By using this site, you agree to our Privacy Policy and our Terms of Use. Close
Day of the Tentacle Remastered (PC)

Day of the Tentacle Remastered (PC) - Review

by Evan Norris , posted on 07 April 2016 / 5,157 Views

The LucasArts point-and-click adventure game canon has experienced something of a renaissance lately. HD remakes of The Secret of Monkey Island and Monkey Island 2 arrived in 2009 and 2010, respectively. And just last year a remastered version of 1998's Grim Fandango launched on PC, PS4, and PSV. Now, in 2016, LucasArts fans can relive Day of the Tentacle Remastered, a lovingly retouched version of what's arguably one of the best point-and-click adventure games ever made.

Created by a rockstar team of developers, including Tim Schafer, Ron Gilbert, and Dave Grossman, the original Day of the Tentacle was a modest commercial success but a critical darling. Critics at the time lauded its graphics, voice work, humor, and challenging but solvable puzzles. Well, the more things change the more they stay the same. I'm happy to report that Day of the Tentacle Remastered is as funny, as challenging, and as creative as ever. Only this time it comes with more bells and whistles.

DOTT kids

Day of the Tentacle is the sequel to Maniac Mansion. It concerns an evil tentacle who dreams of world domination and three time-traveling teenagers who try to foil his plans. It's the time-traveling aspect of Tentacle that really makes the game shine. Players will control all three kids at different times, exchanging items through malfunctioning time machines and altering each other's time lines. A time capsule buried in 1789, for example, might pop up with a much-needed item far in the future.

One of the most difficult parts of designing an adventure game is locating a balance between clever puzzles and "impossible" puzzles. Day of the Tentacle strikes that balance beautifully. Individual puzzles are challenging and sometimes frustrating, but never deliberately unfair. Paying close attention to each environment and listening carefully to dialogue will open up many doors.

DOTT past

So what about those bells and whistles? Well, the most obvious is the new coat of paint. Schafer's studio Double Fine did a fine job redrawing the artwork of the game. Interestingly, Double Fine opted to maintain the original's art style. The new visuals are smoother and much more detailed, but the original style remains intact. And if you're one of the people who, like me, enjoy toggling back and forth between the modern and old-school graphics, you can do that with a simple press of F1.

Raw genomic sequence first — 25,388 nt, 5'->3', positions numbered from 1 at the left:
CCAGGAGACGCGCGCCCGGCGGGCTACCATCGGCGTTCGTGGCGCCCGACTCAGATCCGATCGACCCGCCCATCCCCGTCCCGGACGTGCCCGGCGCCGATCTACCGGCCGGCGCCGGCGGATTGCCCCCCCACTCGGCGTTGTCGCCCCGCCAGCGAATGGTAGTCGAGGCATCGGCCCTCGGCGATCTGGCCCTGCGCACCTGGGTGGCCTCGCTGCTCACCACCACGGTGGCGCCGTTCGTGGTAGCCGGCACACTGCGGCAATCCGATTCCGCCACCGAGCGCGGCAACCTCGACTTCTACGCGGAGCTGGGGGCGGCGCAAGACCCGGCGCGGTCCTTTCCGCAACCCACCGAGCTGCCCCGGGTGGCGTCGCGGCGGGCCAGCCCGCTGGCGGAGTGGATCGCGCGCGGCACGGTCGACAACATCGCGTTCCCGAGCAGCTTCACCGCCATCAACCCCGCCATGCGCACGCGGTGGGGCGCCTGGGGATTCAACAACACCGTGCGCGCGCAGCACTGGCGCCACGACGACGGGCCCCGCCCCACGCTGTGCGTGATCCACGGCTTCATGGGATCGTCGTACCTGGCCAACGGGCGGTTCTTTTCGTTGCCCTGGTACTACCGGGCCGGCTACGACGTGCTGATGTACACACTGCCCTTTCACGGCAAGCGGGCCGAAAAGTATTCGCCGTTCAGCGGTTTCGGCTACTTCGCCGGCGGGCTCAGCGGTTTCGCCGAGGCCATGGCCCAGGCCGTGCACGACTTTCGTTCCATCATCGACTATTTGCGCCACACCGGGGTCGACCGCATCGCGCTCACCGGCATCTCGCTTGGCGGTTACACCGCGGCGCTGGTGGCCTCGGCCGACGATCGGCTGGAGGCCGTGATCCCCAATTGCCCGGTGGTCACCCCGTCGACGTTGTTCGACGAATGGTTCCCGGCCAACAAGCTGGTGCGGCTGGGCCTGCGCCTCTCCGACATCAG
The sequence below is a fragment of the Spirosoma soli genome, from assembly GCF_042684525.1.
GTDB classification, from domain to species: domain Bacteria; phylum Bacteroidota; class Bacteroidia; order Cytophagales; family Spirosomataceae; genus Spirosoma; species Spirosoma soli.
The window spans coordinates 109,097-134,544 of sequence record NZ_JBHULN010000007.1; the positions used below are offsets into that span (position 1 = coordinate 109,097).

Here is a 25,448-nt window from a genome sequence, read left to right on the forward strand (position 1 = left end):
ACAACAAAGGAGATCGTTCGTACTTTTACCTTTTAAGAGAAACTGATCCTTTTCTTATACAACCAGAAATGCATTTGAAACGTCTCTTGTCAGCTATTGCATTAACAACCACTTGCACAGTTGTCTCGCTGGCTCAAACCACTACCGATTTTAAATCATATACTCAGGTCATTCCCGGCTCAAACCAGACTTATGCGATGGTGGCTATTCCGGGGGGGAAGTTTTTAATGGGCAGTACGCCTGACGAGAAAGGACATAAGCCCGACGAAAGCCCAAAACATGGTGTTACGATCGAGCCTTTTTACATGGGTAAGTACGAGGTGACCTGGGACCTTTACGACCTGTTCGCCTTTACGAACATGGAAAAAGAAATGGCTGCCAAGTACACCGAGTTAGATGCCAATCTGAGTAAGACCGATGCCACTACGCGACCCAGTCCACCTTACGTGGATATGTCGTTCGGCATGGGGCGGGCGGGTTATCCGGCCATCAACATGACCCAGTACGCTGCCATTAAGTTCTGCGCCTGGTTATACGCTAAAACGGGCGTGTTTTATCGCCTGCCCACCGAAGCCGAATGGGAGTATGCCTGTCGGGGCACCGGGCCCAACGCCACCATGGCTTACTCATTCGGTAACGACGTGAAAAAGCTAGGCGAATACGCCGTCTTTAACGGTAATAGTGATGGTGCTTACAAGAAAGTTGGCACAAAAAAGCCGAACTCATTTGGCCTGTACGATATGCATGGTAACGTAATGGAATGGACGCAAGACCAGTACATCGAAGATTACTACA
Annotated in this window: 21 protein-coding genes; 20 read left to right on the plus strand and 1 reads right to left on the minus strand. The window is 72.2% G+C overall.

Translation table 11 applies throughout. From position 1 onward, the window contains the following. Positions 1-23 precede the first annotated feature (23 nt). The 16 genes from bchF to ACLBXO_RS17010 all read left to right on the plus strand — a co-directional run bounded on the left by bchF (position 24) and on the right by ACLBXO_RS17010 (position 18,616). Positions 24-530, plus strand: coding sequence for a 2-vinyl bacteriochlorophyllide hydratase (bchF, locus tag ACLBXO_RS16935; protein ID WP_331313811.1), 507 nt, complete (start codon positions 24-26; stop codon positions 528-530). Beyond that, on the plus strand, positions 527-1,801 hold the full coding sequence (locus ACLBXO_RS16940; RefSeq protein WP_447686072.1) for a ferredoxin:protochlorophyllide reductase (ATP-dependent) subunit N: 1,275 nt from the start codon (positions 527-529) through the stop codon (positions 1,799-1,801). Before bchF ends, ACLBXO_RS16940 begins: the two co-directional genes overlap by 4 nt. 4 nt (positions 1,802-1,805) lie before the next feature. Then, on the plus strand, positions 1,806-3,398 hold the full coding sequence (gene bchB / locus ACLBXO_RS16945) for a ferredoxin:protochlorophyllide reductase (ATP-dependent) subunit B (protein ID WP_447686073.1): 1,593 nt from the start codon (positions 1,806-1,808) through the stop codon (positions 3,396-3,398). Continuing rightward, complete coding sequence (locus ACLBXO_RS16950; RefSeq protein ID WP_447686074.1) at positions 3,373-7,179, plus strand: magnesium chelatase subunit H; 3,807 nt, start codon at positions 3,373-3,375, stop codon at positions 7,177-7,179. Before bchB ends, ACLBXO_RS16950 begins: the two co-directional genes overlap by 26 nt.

Double Fine also included a new, user-friendly wheel interface, although players can opt for the old-school verbs at the bottom of the screen. Then there are the extras, which include unlockable original concept art, achievements, and an insightful commentary track recorded by much of the original design team.

DOTT old school graphics

Faithfully restored and rich in nostalgic goodness, Day of the Tentacle Remastered is easy to recommend, both to LucasArts fanatics and adventure game newcomers. The base game is as clever and enjoyable as ever, and the bonus features are welcome additions. Heck, Tentacle even boasts the entire emulated Maniac Mansion on a computer inside one of the mansion's rooms. So, travel through time, solve some wacky puzzles, and see if you can spot everyone's least favorite Gungan, Jar Jar Binks.



This review is based on a digital copy of Day of the Tentacle Remastered for the PC, provided by the publisher.

Read more about our Review Methodology here

More Articles

1 Comments
Goodnightmoon (on 07 April 2016)

I played a few hours of Maniac Mansion years ago but I never played this game before, so I don't have nostalgia about it, but it doesn't matter because the game is hilarious, the writting is fun and clever, it has a ton of charm, I'm really enjoying it. And I love to switch between graphics, I do it every minute lol.

  • +7